The Next Decadal Plan 2004-2013

Mission Statement

InterRidge was created in 1992 with the express objective of supporting and developing important international programs which could not have been realized by researchers in individual countries alone. This philosophy remains at the core of InterRidge for the Next Decade (IRND). The first 10 years have produced a united, coordinated international ridge community in many of the industrialized nations and lead to vastly improved contacts amongst ridge researchers in all parts of the world. These developments mean that InterRidge’s primary objectives can now evolve in two directions: (1) the fostering of contacts within the active community with a strong emphasis on integrating scientists from countries not yet fully integrated into InterRidge and (2) placing a stronger emphasis on the achievement of major, long-term scientific goals.

The revised mission statement for InterRidge in the next decade could be put like this: 

“InterRidge promotes interdisciplinary, international studies of oceanic spreading centres through scientific exchange among researchers in all countries. InterRidge promotes the sharing of technologies and facilities and it especially encourages the integration of additional countries into the study, use, and protection of spreading centres. InterRidge promotes the sharing of knowledge among the public, scientists, and governments.”

InterRidge – The first ten years

When InterRidge began ridge research was conducted primarily by national groups working alone or in limited collaborations. The first ten years of InterRidge have seen the transformation of these diverse groups into a strong, coordinated and informed community consisting of over 2700 active researchers from 47 countries. Notable successes of InterRidge and its member researchers in the first decade include:

Exploration and study of the South-West Indian Ridge (SWIR): At the inception of InterRidge the SWIR was almost completely unknown due to its geographical remoteness, nevertheless it was identified as one of the most interesting ridge targets due to its slow and highly oblique spreading. The efforts of the InterRidge SWIR Working Group have led to 16 cruises to this region in the last decade, making the SWIR now one of the best studied slow-spreading ridges of the world.

The first mapping and sampling of the Arctic Gakkel Ridge: One of the few unknown areas of the global ridge system was, until recently, the arctic Gakkel Ridge. Through the activities of its Artic Ridge Working Group and the organization of two workshops (1994 and 1998) to formulate a plans for mapping and sampling this ridge, InterRidge provided essential support leading to the first two-ship international cruise to the Gakkel Ridge in 2001. The results of this cruse have shown the Gakkel Ridge to be spreading in ways never previously recognized on Earth. Amagmatic spreading has been seen along some of the ridge, direct evidence for the theoretically proposed strong melt-focusing at these ultra-slow spreading rates was also found. 

Workshops on many aspects of ridge science: InterRidge has convened and coordinated 21 workshops with publication of white paters in 8 countries during the last decade. A total of 1300 attendees from 36 countries shows the international significance of this effort.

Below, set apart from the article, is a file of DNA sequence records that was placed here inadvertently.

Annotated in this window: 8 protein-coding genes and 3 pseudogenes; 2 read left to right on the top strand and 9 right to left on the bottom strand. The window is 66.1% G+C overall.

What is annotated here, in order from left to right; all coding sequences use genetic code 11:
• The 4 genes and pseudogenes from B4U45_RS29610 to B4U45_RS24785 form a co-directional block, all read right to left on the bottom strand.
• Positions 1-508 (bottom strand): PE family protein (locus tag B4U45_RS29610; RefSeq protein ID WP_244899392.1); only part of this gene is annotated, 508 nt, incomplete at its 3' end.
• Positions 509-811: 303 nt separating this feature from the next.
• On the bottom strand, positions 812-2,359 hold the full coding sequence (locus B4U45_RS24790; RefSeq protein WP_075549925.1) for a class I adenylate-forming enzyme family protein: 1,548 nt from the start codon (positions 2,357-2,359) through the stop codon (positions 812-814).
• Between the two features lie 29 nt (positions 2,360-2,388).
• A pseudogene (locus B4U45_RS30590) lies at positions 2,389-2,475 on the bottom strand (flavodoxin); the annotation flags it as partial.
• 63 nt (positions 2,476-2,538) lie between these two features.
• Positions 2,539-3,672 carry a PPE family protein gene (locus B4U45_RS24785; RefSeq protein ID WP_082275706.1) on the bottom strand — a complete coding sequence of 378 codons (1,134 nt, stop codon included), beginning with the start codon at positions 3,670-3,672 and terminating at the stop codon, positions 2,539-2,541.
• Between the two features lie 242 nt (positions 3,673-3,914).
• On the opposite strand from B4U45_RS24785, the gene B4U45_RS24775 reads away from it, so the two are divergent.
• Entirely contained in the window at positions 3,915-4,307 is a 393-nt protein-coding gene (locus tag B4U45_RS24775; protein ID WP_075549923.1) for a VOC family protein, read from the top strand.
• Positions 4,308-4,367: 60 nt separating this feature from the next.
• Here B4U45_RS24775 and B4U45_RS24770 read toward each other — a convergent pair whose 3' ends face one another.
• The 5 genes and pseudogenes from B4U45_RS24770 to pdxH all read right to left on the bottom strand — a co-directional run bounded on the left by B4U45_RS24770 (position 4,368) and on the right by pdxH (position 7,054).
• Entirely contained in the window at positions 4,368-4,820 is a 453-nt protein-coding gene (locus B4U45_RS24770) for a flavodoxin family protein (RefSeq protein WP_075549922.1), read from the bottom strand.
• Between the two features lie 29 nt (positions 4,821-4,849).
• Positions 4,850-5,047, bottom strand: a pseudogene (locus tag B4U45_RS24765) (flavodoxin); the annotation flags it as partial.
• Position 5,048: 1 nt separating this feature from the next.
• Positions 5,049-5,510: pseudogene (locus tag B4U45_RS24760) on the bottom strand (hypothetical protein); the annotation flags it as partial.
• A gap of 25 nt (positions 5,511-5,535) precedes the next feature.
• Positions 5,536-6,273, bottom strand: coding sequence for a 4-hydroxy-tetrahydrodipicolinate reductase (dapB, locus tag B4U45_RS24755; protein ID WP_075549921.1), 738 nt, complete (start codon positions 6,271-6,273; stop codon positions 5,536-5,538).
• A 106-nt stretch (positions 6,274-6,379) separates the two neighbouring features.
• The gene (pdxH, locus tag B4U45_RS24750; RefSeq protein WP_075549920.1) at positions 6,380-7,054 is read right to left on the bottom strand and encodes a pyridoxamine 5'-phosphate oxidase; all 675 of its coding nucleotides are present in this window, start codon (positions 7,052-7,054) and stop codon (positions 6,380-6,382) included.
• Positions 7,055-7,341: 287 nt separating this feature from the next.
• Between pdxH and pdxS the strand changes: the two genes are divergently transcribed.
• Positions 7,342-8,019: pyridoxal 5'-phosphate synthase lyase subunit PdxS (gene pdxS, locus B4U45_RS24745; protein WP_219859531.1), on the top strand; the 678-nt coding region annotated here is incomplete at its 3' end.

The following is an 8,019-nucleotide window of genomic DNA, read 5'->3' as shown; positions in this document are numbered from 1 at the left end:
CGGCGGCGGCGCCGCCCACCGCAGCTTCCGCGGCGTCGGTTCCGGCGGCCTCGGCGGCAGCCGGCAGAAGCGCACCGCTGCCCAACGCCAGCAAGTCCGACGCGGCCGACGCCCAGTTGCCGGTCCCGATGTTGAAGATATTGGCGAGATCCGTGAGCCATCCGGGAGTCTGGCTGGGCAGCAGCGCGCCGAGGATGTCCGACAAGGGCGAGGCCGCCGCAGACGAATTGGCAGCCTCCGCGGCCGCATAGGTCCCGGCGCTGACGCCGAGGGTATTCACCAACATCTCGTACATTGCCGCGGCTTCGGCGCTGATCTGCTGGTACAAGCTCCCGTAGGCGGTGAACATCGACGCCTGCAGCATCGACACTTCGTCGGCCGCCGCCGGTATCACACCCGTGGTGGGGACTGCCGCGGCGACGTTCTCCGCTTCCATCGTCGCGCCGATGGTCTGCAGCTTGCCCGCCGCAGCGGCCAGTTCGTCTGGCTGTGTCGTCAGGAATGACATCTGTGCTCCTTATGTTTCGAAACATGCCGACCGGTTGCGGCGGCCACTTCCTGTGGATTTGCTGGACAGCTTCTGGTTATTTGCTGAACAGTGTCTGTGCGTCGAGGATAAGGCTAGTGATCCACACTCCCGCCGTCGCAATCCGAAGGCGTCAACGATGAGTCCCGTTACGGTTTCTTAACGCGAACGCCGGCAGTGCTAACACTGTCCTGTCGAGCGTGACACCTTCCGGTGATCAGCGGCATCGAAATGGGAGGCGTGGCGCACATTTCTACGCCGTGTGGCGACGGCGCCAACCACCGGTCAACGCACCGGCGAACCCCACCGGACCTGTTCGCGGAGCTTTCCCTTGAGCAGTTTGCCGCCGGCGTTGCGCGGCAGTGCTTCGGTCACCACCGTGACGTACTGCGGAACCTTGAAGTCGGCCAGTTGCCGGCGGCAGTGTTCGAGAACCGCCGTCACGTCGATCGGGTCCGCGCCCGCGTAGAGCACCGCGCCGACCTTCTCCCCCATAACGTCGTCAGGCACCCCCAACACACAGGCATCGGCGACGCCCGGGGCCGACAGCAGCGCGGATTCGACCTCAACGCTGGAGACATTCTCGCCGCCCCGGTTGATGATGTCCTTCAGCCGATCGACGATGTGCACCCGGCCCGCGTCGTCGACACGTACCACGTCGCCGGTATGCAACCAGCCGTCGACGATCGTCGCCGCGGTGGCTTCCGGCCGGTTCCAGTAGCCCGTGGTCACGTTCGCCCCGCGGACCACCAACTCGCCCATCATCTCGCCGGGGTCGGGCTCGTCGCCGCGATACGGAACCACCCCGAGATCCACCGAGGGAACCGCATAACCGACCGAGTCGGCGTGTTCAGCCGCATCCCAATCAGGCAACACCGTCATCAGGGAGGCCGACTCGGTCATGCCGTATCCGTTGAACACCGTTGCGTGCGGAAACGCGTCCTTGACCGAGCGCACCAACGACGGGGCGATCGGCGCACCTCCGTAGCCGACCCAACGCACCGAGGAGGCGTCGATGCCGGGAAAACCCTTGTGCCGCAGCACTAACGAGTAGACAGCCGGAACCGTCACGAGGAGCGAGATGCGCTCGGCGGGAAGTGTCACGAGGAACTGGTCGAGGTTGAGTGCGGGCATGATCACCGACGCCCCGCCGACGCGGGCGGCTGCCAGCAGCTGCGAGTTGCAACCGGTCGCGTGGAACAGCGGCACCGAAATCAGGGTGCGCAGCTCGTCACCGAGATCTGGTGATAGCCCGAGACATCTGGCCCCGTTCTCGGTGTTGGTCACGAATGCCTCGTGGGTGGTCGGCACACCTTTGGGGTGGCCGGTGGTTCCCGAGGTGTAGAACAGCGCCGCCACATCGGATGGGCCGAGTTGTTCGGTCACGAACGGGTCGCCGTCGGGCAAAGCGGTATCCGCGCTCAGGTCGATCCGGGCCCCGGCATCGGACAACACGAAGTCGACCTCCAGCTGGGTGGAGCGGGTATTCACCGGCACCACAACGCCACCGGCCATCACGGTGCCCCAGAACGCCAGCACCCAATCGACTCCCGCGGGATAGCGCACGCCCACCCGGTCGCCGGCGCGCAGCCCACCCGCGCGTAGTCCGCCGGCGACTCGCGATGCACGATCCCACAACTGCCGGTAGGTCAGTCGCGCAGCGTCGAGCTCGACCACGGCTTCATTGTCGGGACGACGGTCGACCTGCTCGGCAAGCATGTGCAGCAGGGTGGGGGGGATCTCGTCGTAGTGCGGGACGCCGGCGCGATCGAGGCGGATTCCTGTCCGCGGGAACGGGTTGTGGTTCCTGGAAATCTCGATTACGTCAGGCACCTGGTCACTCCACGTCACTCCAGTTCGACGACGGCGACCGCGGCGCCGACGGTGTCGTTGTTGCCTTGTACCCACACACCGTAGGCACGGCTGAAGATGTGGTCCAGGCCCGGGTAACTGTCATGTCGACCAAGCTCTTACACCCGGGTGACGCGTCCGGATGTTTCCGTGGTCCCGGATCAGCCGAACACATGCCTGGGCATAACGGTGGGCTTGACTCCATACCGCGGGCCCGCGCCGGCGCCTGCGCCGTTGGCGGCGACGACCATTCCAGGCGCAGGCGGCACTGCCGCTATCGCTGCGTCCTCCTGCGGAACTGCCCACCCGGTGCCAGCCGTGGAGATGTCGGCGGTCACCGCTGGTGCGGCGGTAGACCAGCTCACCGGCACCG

The generation of an international ridge scientific community: There are over 2700 ridge researchers registered in the InterRidge directory. The biannual InterRidge News, containing information of Working Group activities, upcoming cruises and reports of cruise reports is circulated to over 3000 addresses. The InterRidge website receives over 10,000 page requests per moth from people requiring ridge information. All of these features are clear indicators of the sense of community that InterRidge has fostered in its first decade.

Liason to other international programs: Collaborations with other international programs, SCOR, ODP, IAVCEI, have been pursued through the joint coordination of Working Groups and workshops. Many of the members of these international programs are also active members of InterRidge.

Providing a voice for ridge researchers: With the advent of deep-sea tourism and resource assessment and extraction at sensitive mid-ocean ridge hydrothermal vent sites, ridge scientists have been challenged to formulate standpoints and principles for wise use of the deep ocean. InterRidge has attempted to provide a central forum for outreach and communication for ridge scientists so that their expertise can guide those involved in the designation of Marine Protected Areas and advise the International Seafloor Authority.

The global sampling of the ridges: Prior to the inception of InterRidge many areas of the world’s ridge system were unsampled or only poorly sampled. Concerted efforts by InterRidge scientists using both targeted cruises and cruises of opportunity has greatly improved this situation. 

Horizon – The next decade

The sense of community and the maturity of the scientific aims achieved by InterRidge in the first decade mean that the program is ideally placed to a leading role in facilitating major advances in ridge science in the future. InterRidge will progress in the future towards more in-depth studies of the ridges, involving actively supporting the development of advanced technologies to aid in the enormous task of studying the ridges both in time and space. 

Principal Themes for InterRidge Next Decade (IRND)

Although InterRidge is committed to encouraging the study of all ridges, some areas or aspects of global ridge research are recognized as needing a concerted and coordinated research effort. The following themes (each represented by a working group, the workhorses of InterRidge) will therefore constitute the core of the IRND efforts: